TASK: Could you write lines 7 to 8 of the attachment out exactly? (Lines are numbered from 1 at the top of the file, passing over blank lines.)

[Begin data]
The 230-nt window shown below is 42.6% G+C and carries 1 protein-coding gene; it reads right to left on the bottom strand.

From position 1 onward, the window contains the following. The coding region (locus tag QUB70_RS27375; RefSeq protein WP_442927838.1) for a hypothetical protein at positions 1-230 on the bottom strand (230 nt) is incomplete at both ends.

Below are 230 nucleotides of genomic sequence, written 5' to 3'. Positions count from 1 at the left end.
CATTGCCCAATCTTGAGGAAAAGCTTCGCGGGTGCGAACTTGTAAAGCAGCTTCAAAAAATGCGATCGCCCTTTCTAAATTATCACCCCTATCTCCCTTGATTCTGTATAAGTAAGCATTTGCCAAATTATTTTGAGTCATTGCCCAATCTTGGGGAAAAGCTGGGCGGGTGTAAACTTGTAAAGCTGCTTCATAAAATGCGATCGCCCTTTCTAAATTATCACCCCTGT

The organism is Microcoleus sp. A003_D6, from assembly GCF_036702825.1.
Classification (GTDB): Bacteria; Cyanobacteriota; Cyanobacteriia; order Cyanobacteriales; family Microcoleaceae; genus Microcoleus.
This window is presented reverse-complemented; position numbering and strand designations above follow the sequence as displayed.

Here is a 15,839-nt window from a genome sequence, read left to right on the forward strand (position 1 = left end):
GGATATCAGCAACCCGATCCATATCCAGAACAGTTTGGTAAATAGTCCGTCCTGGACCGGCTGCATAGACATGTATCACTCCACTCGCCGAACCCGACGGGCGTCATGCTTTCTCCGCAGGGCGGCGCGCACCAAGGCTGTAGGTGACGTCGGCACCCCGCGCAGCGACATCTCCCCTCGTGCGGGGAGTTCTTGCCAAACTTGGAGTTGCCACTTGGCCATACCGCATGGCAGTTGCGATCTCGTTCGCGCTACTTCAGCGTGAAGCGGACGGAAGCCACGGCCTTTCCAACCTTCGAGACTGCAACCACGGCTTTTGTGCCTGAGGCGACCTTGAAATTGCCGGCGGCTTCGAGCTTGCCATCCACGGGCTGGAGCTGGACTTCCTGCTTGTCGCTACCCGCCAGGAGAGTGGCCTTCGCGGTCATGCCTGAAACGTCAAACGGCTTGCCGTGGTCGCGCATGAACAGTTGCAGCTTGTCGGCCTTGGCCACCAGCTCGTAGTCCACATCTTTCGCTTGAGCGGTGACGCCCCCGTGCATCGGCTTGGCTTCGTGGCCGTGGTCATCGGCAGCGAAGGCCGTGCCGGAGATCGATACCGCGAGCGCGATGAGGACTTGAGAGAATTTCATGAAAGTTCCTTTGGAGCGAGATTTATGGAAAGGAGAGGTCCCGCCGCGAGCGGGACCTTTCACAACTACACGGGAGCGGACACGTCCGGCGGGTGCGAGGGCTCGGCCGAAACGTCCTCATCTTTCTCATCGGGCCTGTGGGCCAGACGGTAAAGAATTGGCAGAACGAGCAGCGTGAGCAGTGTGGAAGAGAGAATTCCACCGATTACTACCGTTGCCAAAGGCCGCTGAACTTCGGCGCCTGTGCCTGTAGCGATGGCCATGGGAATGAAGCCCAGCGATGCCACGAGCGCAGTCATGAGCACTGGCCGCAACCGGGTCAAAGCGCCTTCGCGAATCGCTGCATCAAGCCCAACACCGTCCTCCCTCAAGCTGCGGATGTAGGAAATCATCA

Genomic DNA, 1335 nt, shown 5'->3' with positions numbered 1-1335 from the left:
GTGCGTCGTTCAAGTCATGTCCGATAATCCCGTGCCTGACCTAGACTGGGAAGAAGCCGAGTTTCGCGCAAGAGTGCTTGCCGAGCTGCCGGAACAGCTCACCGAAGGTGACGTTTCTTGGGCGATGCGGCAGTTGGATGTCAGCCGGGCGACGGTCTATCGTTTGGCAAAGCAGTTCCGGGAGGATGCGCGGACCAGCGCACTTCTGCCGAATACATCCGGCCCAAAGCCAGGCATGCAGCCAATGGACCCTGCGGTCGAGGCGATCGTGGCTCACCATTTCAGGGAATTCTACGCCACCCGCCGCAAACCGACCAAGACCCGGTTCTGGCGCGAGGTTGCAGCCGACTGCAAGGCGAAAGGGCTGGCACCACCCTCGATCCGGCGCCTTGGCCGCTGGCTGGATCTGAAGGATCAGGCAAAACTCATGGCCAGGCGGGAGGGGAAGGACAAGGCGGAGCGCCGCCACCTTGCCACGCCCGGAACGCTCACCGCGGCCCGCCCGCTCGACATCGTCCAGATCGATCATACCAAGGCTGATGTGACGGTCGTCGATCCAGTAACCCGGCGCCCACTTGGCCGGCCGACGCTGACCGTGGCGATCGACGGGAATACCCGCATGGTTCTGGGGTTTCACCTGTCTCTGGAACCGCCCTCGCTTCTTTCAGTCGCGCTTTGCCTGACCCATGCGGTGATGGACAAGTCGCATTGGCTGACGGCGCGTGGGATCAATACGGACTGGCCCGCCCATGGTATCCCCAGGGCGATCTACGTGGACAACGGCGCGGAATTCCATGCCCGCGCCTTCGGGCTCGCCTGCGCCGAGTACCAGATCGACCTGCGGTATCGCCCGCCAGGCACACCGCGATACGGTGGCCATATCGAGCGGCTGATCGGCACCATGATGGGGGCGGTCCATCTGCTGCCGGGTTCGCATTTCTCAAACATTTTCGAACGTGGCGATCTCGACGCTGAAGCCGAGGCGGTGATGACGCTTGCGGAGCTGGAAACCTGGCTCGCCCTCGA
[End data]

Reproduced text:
This window is presented reverse-complemented; position numbering and strand designations above follow the sequence as displayed.

Here is a 15,839-nt window from a genome sequence, read left to right on the forward strand (position 1 = left end):